Welcome to the Great Outdoors Challenge! Each month, you will complete a challenge and document it in your nature journal. This “journal” can be whatever gets you excited to share your outdoor experiences: a sketchpad, a lined notebook, a blog, a shadowbox, maybe even a video journal! Be creative and choose something that motivates you to explore the great outdoors.
When choosing your activity each month, try to select an activity that will be a reasonable challenge for you without taking away from your enjoyment of the great outdoors. Your goal is to be outside to learn and grow, while also creating wonderful memories!
Once you have chosen your activity, document your adventures into your chosen nature journal as you go about the project, whether it takes you a day or the whole month. Show off your discoveries with pride! You can use the hashtag #gsoutdoors to share your creations with the world and inspire other girls to get outdoors.
In June—National Great Outdoors Month—send a photo and story from your Journal to firstname.lastname@example.org and you’ll receive a special Great Outdoors Challenge fun patch! Grab your adventure buddy, try something new and most of all—have fun!
March: “The Explorer”
Pick your Explorer project! Several of these activities recommend using the internet for research. Be sure to complete the Girl Scout Internet Safety Pledge before you start.
America is full of public lands, which are areas protected by the federal government and often used for recreation. These lands include National Parks, National Forests, Bureau of Land Management areas, and many others. Use a computer to discover the types of public lands and where they are located. You’ll notice that the western U.S. has much more public land than the eastern part of the country. In fact, 46.2% of the state of Oregon is protected as public land!
In your nature journal, make a list of the country’s public lands that you’d like to visit someday. Now, find any public land near you (or one further away that you can still visit) that you’ve never visited before. Plan a trip there and enjoy exploring the amazing land! Document your experience in your journal. If you want to go somewhere new but can’t easily find a public land near you, you may choose to visit a state park.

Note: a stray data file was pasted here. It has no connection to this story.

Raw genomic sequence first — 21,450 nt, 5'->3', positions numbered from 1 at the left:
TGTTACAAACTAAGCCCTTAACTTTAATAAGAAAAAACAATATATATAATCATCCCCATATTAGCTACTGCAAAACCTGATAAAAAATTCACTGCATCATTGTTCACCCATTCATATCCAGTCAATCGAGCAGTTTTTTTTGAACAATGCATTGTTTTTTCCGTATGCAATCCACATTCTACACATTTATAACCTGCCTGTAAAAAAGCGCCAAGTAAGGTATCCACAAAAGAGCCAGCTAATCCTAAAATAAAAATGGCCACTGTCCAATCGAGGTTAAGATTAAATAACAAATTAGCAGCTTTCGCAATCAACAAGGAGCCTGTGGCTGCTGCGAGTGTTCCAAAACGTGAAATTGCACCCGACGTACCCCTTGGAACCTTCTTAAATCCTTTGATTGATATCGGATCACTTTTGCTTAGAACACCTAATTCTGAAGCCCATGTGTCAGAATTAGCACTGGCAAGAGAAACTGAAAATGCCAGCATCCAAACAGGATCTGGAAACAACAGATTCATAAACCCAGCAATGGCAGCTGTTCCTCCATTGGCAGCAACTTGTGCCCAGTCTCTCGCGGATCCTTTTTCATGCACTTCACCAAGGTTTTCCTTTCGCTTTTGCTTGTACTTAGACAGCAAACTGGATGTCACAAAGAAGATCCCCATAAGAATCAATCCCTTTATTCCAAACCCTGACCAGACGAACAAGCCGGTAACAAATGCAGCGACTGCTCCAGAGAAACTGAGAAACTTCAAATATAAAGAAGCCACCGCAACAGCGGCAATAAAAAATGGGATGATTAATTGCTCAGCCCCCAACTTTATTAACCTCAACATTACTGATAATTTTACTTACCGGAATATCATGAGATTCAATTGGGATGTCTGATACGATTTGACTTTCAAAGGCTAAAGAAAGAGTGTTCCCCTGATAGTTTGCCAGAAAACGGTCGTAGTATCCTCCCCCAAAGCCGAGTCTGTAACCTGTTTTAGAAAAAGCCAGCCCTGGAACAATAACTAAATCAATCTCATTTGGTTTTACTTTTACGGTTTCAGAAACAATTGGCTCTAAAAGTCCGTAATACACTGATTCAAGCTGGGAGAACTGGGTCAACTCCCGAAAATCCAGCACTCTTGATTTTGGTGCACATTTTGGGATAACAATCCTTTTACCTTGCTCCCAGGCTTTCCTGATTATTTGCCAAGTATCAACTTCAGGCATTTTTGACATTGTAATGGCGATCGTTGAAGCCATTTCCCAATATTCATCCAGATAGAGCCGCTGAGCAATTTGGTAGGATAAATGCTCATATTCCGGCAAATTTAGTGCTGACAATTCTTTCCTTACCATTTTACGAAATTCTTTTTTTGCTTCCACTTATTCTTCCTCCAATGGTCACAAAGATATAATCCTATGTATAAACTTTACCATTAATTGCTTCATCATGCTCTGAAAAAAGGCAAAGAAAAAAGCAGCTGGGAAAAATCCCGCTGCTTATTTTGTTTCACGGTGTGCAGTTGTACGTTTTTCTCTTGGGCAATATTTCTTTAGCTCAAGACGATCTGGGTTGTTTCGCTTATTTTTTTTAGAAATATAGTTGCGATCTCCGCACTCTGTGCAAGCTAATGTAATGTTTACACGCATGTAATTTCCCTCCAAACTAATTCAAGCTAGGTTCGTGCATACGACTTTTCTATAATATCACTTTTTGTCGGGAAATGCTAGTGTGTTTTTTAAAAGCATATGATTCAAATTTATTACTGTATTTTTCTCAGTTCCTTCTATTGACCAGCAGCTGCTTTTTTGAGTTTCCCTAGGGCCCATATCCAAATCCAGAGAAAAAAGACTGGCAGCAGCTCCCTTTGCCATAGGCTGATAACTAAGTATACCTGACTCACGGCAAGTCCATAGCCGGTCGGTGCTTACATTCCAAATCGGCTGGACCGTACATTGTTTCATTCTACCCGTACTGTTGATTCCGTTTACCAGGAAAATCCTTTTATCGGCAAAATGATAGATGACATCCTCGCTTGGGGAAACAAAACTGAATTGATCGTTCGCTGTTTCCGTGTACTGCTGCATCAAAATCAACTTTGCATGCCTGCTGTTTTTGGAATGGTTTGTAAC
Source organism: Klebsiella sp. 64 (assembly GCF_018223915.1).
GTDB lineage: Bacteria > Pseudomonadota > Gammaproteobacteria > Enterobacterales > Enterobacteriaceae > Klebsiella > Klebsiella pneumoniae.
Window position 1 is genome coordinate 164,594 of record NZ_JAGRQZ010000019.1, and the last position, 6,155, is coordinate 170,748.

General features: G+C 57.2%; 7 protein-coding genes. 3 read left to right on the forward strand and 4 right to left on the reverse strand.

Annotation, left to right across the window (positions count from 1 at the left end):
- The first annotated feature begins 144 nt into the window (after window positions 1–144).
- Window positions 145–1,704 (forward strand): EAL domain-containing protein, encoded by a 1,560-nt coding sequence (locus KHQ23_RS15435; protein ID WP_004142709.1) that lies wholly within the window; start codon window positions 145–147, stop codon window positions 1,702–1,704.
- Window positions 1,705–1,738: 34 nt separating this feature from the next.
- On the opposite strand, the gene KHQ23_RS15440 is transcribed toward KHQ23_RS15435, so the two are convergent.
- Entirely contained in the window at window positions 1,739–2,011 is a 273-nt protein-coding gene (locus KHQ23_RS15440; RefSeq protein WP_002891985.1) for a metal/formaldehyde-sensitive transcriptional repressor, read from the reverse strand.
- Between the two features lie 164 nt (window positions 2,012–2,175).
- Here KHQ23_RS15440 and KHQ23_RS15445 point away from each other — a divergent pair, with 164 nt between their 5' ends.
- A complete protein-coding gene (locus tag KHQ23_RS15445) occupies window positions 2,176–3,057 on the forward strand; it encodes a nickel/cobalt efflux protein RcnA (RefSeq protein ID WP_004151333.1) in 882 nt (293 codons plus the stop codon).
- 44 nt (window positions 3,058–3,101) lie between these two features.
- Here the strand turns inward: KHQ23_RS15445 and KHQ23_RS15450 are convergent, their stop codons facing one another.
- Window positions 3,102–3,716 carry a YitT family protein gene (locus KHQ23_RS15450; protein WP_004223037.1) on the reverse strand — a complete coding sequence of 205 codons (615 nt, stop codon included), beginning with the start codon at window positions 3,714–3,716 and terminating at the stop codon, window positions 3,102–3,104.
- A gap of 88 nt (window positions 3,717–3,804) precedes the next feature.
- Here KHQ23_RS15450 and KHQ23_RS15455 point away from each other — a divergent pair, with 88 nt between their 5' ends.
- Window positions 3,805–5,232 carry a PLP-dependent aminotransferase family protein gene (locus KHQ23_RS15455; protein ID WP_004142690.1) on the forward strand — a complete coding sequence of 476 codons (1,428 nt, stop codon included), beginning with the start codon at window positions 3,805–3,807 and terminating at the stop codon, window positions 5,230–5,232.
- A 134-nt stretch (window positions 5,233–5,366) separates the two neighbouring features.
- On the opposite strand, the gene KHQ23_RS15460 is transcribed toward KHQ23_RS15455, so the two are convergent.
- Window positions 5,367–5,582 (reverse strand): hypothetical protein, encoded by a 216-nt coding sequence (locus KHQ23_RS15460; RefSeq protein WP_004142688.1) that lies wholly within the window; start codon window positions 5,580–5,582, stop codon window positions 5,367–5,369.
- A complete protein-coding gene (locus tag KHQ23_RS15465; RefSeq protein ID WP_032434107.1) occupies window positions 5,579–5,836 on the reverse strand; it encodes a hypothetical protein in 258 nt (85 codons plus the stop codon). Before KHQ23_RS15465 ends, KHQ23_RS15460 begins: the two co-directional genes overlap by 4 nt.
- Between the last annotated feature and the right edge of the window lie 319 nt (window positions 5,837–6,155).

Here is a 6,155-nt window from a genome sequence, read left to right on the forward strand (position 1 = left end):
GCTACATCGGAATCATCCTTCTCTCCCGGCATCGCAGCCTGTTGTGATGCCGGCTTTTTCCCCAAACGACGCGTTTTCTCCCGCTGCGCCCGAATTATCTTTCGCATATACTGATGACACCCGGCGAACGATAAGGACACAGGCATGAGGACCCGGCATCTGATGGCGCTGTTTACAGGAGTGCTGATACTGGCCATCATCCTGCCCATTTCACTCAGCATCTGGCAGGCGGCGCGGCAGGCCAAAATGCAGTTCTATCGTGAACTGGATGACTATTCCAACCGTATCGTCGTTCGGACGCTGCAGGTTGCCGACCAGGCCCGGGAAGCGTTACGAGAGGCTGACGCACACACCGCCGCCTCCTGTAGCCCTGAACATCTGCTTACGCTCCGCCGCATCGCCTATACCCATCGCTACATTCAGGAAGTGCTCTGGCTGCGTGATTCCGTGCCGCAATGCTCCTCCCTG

When exploring natural environments, it’s very important to not leave a mark on the places you roam. There are seven “Leave No Trace” principles that help you learn what you can do to minimize your impact on the environment. Visit Leave No Trace’s website to learn the seven principles, and document them in your nature journal along with any examples on how to practice each principle. Come up with a way to memorize all seven principles so you don’t have to rely on your notes!
Now, it’s time to go on an adventure to practice what you’ve learned. Pick a day hike and some hiking partners, and use your knowledge of the seven Leave No Trace principles to minimize your impact on the land, animals and other visitors throughout your hike. Take this opportunity to share what you’ve learned with your hiking buddies and help them reduce their environmental impact as well. Use these principles in all of your future outdoor challenges!
Want to be an expert hiker? Then you must learn the Ten Essentials! Research the “Ten Essentials” for hiking and familiarize yourself with why those items are so important to bring into nature. In your nature journal, list the items you have that you would take hiking to fulfill the Ten Essentials. Add any additional personal items that you believe are essential for your safety or comfort as well. Ask a hiker you know for any tips or gear recommendations.
Then, go out for a hike and take your Ten Essentials with you! Remember, these items can be lifesaving, so it’s really important to take them whenever you go out adventuring. You never know when you may need, as every outdoor experience is different!